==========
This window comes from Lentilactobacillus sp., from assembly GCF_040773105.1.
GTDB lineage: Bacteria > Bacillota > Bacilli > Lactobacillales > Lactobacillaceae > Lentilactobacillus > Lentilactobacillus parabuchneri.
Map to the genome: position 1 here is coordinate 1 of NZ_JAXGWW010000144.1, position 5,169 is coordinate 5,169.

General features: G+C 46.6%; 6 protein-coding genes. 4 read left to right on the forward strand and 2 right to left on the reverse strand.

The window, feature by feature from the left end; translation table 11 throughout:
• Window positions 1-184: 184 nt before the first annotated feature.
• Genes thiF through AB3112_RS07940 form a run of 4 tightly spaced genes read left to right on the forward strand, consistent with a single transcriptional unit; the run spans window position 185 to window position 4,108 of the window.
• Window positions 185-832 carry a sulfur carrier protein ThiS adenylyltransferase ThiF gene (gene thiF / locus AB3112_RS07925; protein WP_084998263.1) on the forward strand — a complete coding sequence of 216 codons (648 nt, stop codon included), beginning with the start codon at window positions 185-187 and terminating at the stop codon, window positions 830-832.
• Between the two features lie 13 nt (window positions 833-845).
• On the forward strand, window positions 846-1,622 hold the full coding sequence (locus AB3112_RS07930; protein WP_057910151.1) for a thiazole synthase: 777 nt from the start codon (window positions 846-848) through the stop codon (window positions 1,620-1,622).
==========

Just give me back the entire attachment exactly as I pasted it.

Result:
This window comes from Lentilactobacillus sp., from assembly GCF_040773105.1.
GTDB lineage: Bacteria > Bacillota > Bacilli > Lactobacillales > Lactobacillaceae > Lentilactobacillus > Lentilactobacillus parabuchneri.
Map to the genome: position 1 here is coordinate 1 of NZ_JAXGWW010000144.1, position 5,169 is coordinate 5,169.

General features: G+C 46.6%; 6 protein-coding genes. 4 read left to right on the forward strand and 2 right to left on the reverse strand.

The window, feature by feature from the left end; translation table 11 throughout:
• Window positions 1-184: 184 nt before the first annotated feature.
• Genes thiF through AB3112_RS07940 form a run of 4 tightly spaced genes read left to right on the forward strand, consistent with a single transcriptional unit; the run spans window position 185 to window position 4,108 of the window.
• Window positions 185-832 carry a sulfur carrier protein ThiS adenylyltransferase ThiF gene (gene thiF / locus AB3112_RS07925; protein WP_084998263.1) on the forward strand — a complete coding sequence of 216 codons (648 nt, stop codon included), beginning with the start codon at window positions 185-187 and terminating at the stop codon, window positions 830-832.
• Between the two features lie 13 nt (window positions 833-845).
• On the forward strand, window positions 846-1,622 hold the full coding sequence (locus AB3112_RS07930; protein WP_057910151.1) for a thiazole synthase: 777 nt from the start codon (window positions 846-848) through the stop codon (window positions 1,620-1,622).